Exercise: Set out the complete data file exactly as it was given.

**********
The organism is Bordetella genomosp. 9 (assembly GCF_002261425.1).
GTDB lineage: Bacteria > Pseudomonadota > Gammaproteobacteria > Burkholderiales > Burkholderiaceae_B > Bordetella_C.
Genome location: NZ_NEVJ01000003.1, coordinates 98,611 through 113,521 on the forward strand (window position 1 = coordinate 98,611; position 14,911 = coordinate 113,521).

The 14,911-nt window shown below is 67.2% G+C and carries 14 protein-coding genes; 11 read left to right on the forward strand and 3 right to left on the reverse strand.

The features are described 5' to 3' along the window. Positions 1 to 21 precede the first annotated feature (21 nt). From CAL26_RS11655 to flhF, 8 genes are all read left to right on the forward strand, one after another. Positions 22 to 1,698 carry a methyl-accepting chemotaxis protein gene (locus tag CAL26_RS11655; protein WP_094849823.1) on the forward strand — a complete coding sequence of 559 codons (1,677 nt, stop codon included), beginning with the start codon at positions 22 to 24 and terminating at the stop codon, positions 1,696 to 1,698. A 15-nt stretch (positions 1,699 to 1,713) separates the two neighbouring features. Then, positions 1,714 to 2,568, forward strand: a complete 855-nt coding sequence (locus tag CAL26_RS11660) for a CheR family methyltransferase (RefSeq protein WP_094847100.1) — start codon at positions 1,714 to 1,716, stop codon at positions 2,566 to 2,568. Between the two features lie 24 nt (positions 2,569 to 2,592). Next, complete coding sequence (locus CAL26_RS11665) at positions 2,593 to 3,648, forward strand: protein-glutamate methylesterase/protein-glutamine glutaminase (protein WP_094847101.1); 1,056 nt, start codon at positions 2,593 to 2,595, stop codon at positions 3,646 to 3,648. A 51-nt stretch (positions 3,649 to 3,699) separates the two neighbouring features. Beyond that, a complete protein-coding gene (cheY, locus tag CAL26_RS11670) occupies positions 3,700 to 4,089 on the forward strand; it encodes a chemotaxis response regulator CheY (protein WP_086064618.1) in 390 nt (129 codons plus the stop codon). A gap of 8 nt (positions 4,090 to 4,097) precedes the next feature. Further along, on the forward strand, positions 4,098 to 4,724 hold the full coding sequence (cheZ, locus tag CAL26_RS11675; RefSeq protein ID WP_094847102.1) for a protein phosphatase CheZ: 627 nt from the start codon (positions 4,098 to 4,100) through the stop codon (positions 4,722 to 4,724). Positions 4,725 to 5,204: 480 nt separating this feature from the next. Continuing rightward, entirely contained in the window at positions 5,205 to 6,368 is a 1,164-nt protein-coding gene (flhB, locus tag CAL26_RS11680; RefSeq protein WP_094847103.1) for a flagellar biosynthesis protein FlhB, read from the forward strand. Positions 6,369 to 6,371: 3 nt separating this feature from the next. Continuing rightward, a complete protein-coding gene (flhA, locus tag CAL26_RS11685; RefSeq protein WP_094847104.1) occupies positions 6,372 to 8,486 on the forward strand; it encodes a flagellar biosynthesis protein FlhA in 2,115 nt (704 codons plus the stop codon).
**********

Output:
The organism is Bordetella genomosp. 9 (assembly GCF_002261425.1).
GTDB lineage: Bacteria > Pseudomonadota > Gammaproteobacteria > Burkholderiales > Burkholderiaceae_B > Bordetella_C.
Genome location: NZ_NEVJ01000003.1, coordinates 98,611 through 113,521 on the forward strand (window position 1 = coordinate 98,611; position 14,911 = coordinate 113,521).

The 14,911-nt window shown below is 67.2% G+C and carries 14 protein-coding genes; 11 read left to right on the forward strand and 3 right to left on the reverse strand.

The features are described 5' to 3' along the window. Positions 1 to 21 precede the first annotated feature (21 nt). From CAL26_RS11655 to flhF, 8 genes are all read left to right on the forward strand, one after another. Positions 22 to 1,698 carry a methyl-accepting chemotaxis protein gene (locus tag CAL26_RS11655; protein WP_094849823.1) on the forward strand — a complete coding sequence of 559 codons (1,677 nt, stop codon included), beginning with the start codon at positions 22 to 24 and terminating at the stop codon, positions 1,696 to 1,698. A 15-nt stretch (positions 1,699 to 1,713) separates the two neighbouring features. Then, positions 1,714 to 2,568, forward strand: a complete 855-nt coding sequence (locus tag CAL26_RS11660) for a CheR family methyltransferase (RefSeq protein WP_094847100.1) — start codon at positions 1,714 to 1,716, stop codon at positions 2,566 to 2,568. Between the two features lie 24 nt (positions 2,569 to 2,592). Next, complete coding sequence (locus CAL26_RS11665) at positions 2,593 to 3,648, forward strand: protein-glutamate methylesterase/protein-glutamine glutaminase (protein WP_094847101.1); 1,056 nt, start codon at positions 2,593 to 2,595, stop codon at positions 3,646 to 3,648. A 51-nt stretch (positions 3,649 to 3,699) separates the two neighbouring features. Beyond that, a complete protein-coding gene (cheY, locus tag CAL26_RS11670) occupies positions 3,700 to 4,089 on the forward strand; it encodes a chemotaxis response regulator CheY (protein WP_086064618.1) in 390 nt (129 codons plus the stop codon). A gap of 8 nt (positions 4,090 to 4,097) precedes the next feature. Further along, on the forward strand, positions 4,098 to 4,724 hold the full coding sequence (cheZ, locus tag CAL26_RS11675; RefSeq protein ID WP_094847102.1) for a protein phosphatase CheZ: 627 nt from the start codon (positions 4,098 to 4,100) through the stop codon (positions 4,722 to 4,724). Positions 4,725 to 5,204: 480 nt separating this feature from the next. Continuing rightward, entirely contained in the window at positions 5,205 to 6,368 is a 1,164-nt protein-coding gene (flhB, locus tag CAL26_RS11680; RefSeq protein WP_094847103.1) for a flagellar biosynthesis protein FlhB, read from the forward strand. Positions 6,369 to 6,371: 3 nt separating this feature from the next. Continuing rightward, a complete protein-coding gene (flhA, locus tag CAL26_RS11685; RefSeq protein WP_094847104.1) occupies positions 6,372 to 8,486 on the forward strand; it encodes a flagellar biosynthesis protein FlhA in 2,115 nt (704 codons plus the stop codon).